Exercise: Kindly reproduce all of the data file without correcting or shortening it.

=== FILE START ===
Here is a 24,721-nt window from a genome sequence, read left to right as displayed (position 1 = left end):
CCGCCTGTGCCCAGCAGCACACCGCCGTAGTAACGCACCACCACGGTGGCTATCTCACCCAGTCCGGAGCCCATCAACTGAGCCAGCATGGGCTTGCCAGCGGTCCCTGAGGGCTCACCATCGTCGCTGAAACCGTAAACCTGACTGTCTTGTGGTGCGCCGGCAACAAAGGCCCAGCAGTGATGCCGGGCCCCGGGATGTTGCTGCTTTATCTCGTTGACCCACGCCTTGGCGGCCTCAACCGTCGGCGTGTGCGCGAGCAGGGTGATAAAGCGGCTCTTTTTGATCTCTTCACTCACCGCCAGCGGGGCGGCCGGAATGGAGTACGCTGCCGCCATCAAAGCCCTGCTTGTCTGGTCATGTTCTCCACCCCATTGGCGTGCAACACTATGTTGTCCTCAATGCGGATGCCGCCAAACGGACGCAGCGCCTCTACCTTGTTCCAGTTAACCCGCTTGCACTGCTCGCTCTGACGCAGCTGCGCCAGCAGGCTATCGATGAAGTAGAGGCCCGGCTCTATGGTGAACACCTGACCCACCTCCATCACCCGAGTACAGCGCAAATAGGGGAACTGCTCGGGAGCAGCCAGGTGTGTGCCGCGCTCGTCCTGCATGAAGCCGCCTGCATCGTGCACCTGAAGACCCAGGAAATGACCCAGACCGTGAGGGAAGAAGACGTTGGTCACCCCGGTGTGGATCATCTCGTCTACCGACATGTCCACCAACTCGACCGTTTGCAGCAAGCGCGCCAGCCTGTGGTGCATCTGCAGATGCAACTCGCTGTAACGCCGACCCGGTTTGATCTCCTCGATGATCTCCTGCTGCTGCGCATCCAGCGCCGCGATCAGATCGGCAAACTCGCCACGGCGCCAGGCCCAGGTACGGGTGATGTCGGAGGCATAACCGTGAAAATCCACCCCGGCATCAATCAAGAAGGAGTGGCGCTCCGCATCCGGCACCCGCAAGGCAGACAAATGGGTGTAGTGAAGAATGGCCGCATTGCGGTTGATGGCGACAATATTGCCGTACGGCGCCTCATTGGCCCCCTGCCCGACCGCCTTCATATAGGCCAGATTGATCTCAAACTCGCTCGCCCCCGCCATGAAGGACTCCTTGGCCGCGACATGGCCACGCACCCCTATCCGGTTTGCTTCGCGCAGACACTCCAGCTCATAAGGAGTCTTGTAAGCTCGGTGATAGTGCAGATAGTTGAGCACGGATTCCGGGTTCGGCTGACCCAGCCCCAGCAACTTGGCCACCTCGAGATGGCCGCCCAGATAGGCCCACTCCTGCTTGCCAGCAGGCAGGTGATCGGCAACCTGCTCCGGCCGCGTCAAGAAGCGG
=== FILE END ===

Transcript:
Here is a 24,721-nt window from a genome sequence, read left to right as displayed (position 1 = left end):
CCGCCTGTGCCCAGCAGCACACCGCCGTAGTAACGCACCACCACGGTGGCTATCTCACCCAGTCCGGAGCCCATCAACTGAGCCAGCATGGGCTTGCCAGCGGTCCCTGAGGGCTCACCATCGTCGCTGAAACCGTAAACCTGACTGTCTTGTGGTGCGCCGGCAACAAAGGCCCAGCAGTGATGCCGGGCCCCGGGATGTTGCTGCTTTATCTCGTTGACCCACGCCTTGGCGGCCTCAACCGTCGGCGTGTGCGCGAGCAGGGTGATAAAGCGGCTCTTTTTGATCTCTTCACTCACCGCCAGCGGGGCGGCCGGAATGGAGTACGCTGCCGCCATCAAAGCCCTGCTTGTCTGGTCATGTTCTCCACCCCATTGGCGTGCAACACTATGTTGTCCTCAATGCGGATGCCGCCAAACGGACGCAGCGCCTCTACCTTGTTCCAGTTAACCCGCTTGCACTGCTCGCTCTGACGCAGCTGCGCCAGCAGGCTATCGATGAAGTAGAGGCCCGGCTCTATGGTGAACACCTGACCCACCTCCATCACCCGAGTACAGCGCAAATAGGGGAACTGCTCGGGAGCAGCCAGGTGTGTGCCGCGCTCGTCCTGCATGAAGCCGCCTGCATCGTGCACCTGAAGACCCAGGAAATGACCCAGACCGTGAGGGAAGAAGACGTTGGTCACCCCGGTGTGGATCATCTCGTCTACCGACATGTCCACCAACTCGACCGTTTGCAGCAAGCGCGCCAGCCTGTGGTGCATCTGCAGATGCAACTCGCTGTAACGCCGACCCGGTTTGATCTCCTCGATGATCTCCTGCTGCTGCGCATCCAGCGCCGCGATCAGATCGGCAAACTCGCCACGGCGCCAGGCCCAGGTACGGGTGATGTCGGAGGCATAACCGTGAAAATCCACCCCGGCATCAATCAAGAAGGAGTGGCGCTCCGCATCCGGCACCCGCAAGGCAGACAAATGGGTGTAGTGAAGAATGGCCGCATTGCGGTTGATGGCGACAATATTGCCGTACGGCGCCTCATTGGCCCCCTGCCCGACCGCCTTCATATAGGCCAGATTGATCTCAAACTCGCTCGCCCCCGCCATGAAGGACTCCTTGGCCGCGACATGGCCACGCACCCCTATCCGGTTTGCTTCGCGCAGACACTCCAGCTCATAAGGAGTCTTGTAAGCTCGGTGATAGTGCAGATAGTTGAGCACGGATTCCGGGTTCGGCTGACCCAGCCCCAGCAACTTGGCCACCTCGAGATGGCCGCCCAGATAGGCCCACTCCTGCTTGCCAGCAGGCAGGTGATCGGCAACCTGCTCCGGCCGCGTCAAGAAGCGG